17 June 2021, from 10:00 to 11:30 hrs. Seaports are vital connecting hubs for international trade, port-related industry, and passenger travel. As such they influence urban spatial planning and development. They also attract thousands of employees who work on ships and onshore to operate various port- and industry-related activities. While seaports and their related activities contribute to urban economies, they also add to pollution of, for example, air, soil, noise, and water, and contribute to greenhouse gas emissions. These emissions can potentially have negative consequences for human health and the environment, including through climate change.
Life quality and health concerns extend from port employees/workers to local residents, and the rest of the city-region can be affected by shipping activities, terminal operations, and port-related industrial or transport activities (e.g. petrochemical plants, trucking). European port cities vary greatly in terms of the scale and scope of their activity. They also differ widely in their response to local tensions and issues regarding health and environment, being more or less environmentally aware in tackling these problems.
In this workshop, an overview of environmental and health aspects in seaport cities will be presented, and consequences of port-related air, soil, noise, and water pollution for health conditions of inhabitants of seaport cities will be discussed. Participants will be reflecting upon how those conditions could be addressed from an urban perspective. The cases of the ports of Dunkirk (France), Haifa (Israel), Hamburg (Germany) and Southampton (UK) will be presented, in addition to a summary of good practices in various cities and ports.
The UfM Regional Platform on Sustainable Urban Development was launched in 2017 to deliver on the mandate of the Second UfM Ministerial Conference on Sustainable Urban Development in implementing the UfM Urban Agenda. Since then, the UfM Thematic Working Groups on “Urban Regeneration” and “Affordable and Sustainable Housing” have been working for the operationalisation of the UfM Urban Agenda, along with the UfM Permanent Working Group on Evaluation, Monitoring and Reporting Systems, and the UfM-IFIs Urban Project Committee. In light of a two-year long, multistakeholder, iterative consultative process held under the auspices of the UfM Regional Platform, an academic team from the Delft University of Technology, comprising Associate Professor Roberto Rocco, Professor Carola Hein and Associate Professor Remon Rooij, have drafted the UfM Strategic Urban Development Action Plan 2040 and its Housing Action Plan. The Strategic Action Plan highlights nine priority axes of intervention to facilitate the translation of ideas and frameworks contained therein into strategic projects to enhance integrated territorial development. One of those axes of intervention is “Forelands, port areas, port cities and their hinterlands, as drivers of sustainable and resilient economic prosperity”, which will be developed separately in collaboration with partner institutions.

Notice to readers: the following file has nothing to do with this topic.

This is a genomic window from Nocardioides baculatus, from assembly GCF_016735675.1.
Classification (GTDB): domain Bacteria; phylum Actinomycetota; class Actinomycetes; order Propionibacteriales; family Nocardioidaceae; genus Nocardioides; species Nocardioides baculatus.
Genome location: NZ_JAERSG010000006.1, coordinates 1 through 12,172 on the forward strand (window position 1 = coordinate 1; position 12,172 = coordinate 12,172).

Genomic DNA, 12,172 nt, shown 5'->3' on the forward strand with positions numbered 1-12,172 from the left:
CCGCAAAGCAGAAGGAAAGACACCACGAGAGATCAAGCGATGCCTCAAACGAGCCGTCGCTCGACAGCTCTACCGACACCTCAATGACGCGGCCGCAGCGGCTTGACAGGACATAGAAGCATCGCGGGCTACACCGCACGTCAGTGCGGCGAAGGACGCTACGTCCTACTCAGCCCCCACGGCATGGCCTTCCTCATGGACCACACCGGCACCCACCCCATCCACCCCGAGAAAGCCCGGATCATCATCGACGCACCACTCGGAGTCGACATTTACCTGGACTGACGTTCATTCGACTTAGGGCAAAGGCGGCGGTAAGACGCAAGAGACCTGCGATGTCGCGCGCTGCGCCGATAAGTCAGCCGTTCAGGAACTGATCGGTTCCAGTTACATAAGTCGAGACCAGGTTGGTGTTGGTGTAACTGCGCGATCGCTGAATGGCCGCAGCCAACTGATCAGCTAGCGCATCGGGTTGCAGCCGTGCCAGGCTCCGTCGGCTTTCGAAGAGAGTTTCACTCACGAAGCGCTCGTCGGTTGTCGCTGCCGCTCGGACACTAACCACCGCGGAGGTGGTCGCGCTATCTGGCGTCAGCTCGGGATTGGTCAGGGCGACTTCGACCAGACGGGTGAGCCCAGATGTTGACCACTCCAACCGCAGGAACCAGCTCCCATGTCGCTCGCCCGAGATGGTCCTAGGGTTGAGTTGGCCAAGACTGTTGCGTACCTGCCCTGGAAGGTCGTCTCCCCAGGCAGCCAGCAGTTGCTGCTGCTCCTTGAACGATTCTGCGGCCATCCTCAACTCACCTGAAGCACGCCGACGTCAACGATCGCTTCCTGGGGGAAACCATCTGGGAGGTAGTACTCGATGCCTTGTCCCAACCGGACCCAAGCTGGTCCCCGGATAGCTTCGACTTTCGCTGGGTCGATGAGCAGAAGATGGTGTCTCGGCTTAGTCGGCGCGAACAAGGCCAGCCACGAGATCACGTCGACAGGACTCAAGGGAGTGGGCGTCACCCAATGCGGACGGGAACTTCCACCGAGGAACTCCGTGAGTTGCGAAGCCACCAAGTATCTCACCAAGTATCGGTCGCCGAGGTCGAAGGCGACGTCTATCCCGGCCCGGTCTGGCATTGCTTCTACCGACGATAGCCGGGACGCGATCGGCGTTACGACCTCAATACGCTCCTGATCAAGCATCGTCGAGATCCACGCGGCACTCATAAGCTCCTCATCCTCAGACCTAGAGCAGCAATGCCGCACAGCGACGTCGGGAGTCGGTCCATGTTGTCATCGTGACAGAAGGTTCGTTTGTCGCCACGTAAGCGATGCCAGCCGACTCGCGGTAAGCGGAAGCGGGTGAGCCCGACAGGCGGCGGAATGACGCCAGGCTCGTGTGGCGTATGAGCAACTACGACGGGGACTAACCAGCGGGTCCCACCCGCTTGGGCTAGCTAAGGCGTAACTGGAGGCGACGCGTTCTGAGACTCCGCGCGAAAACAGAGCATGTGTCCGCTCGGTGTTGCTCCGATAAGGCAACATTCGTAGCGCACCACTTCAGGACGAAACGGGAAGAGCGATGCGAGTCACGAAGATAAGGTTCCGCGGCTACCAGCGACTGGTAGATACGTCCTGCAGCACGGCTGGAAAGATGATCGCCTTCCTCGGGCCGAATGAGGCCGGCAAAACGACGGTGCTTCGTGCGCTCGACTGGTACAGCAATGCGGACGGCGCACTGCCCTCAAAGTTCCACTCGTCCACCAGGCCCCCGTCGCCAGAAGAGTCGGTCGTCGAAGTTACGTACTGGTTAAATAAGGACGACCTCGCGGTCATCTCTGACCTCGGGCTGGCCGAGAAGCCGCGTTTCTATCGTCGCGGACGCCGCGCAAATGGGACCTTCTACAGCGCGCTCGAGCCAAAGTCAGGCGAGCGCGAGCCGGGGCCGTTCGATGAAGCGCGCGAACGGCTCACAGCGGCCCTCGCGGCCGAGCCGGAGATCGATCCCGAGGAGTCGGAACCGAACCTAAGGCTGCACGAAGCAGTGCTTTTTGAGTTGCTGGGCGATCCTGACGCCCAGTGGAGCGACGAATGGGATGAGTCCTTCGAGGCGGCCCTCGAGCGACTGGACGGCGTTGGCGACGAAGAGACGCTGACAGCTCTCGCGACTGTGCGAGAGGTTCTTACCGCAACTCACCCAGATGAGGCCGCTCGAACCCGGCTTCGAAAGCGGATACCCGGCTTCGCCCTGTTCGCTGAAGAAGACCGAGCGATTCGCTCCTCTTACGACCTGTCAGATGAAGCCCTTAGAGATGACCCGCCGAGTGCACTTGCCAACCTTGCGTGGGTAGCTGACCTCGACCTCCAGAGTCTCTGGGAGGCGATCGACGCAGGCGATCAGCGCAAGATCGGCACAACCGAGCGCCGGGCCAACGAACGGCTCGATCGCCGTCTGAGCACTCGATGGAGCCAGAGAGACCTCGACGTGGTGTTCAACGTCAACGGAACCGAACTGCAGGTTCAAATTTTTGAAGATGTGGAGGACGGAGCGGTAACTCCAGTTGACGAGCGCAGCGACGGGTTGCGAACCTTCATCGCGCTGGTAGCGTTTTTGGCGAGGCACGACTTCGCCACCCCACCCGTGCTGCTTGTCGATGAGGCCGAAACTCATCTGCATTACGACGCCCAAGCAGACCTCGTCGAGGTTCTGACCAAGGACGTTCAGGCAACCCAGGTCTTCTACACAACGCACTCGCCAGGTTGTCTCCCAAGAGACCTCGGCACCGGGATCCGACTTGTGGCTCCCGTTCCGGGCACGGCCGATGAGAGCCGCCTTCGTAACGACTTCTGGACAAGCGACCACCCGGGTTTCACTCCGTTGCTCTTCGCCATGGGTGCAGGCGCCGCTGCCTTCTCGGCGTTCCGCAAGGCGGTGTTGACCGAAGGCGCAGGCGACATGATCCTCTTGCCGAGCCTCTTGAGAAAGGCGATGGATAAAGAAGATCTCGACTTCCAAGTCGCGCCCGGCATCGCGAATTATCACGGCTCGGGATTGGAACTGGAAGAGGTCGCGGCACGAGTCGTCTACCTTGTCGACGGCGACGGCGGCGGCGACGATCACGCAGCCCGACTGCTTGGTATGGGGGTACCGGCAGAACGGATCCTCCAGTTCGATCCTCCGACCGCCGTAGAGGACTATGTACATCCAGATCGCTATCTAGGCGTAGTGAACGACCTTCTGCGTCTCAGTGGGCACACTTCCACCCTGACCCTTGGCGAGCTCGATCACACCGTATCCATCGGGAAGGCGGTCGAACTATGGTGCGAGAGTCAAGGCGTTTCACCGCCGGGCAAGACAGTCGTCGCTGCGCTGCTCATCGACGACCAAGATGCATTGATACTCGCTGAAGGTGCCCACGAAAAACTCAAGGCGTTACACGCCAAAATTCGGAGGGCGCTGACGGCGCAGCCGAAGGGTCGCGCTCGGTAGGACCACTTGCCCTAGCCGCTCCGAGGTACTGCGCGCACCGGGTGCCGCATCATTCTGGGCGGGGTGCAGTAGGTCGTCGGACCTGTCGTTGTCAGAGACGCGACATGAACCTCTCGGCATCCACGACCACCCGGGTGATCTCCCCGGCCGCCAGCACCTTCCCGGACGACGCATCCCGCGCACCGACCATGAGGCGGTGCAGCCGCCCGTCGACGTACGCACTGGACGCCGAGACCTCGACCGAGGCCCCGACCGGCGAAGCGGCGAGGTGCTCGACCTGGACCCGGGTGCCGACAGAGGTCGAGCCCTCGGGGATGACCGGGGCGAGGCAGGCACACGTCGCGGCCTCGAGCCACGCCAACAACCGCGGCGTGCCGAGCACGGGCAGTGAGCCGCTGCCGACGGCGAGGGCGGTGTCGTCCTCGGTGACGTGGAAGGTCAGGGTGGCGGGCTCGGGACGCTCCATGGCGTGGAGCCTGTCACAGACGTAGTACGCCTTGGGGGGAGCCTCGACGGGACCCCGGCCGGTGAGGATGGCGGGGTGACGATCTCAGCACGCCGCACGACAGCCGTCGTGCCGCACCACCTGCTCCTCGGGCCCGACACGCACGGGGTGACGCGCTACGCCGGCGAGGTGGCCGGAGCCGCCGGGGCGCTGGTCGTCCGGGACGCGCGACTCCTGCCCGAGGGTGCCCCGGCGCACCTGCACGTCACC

The WHO European Centre for Environment and Health supports the European Process on Environment and Health, initiated by the WHO Regional Office for Europe in 1989. The process provides a unique intersectoral policy platform, which brings together relevant sectors and partners to help shape policies and actions on environment and health, and supports the implementation of effective, evidence-based policies and preventive actions on environment, health and well-being in the WHO European Region. Current activities focus on priorities established at the Sixth Ministerial Conference on Environment and Health, held in Ostrava, Czechia, in 2017, reflecting commitment to the Sustainable Development Goals of the 2030 Agenda. The Ministerial Conference adopted the Ostrava Declaration on Environment and Health1, by which Member States committed themselves to drawing up a tailored national portfolio for action in seven priority areas for the European Environment and Health Process. Priorities include “Supporting the efforts of European cities and regions to become healthier and more inclusive, safe, resilient and sustainable through an integrated, smart and health-promoting approach to urban and spatial planning,…”.
The World Health Organization (WHO) and the Union for the Mediterranean (UfM) signed a Memorandum of Understanding in 2020 to collaborate across sectors in reinforcing the implementation of the 2030 Agenda for Sustainable Development. This institutional partnership aims to support UfM Member States in building capacity and promoting action for health, including through health research, health education and advocacy for health, in all policy domains of the Euro-Mediterranean partnership. In this context, the webinar will help to raise awareness about and promote healthy environments through urban development and governance in seaport cities.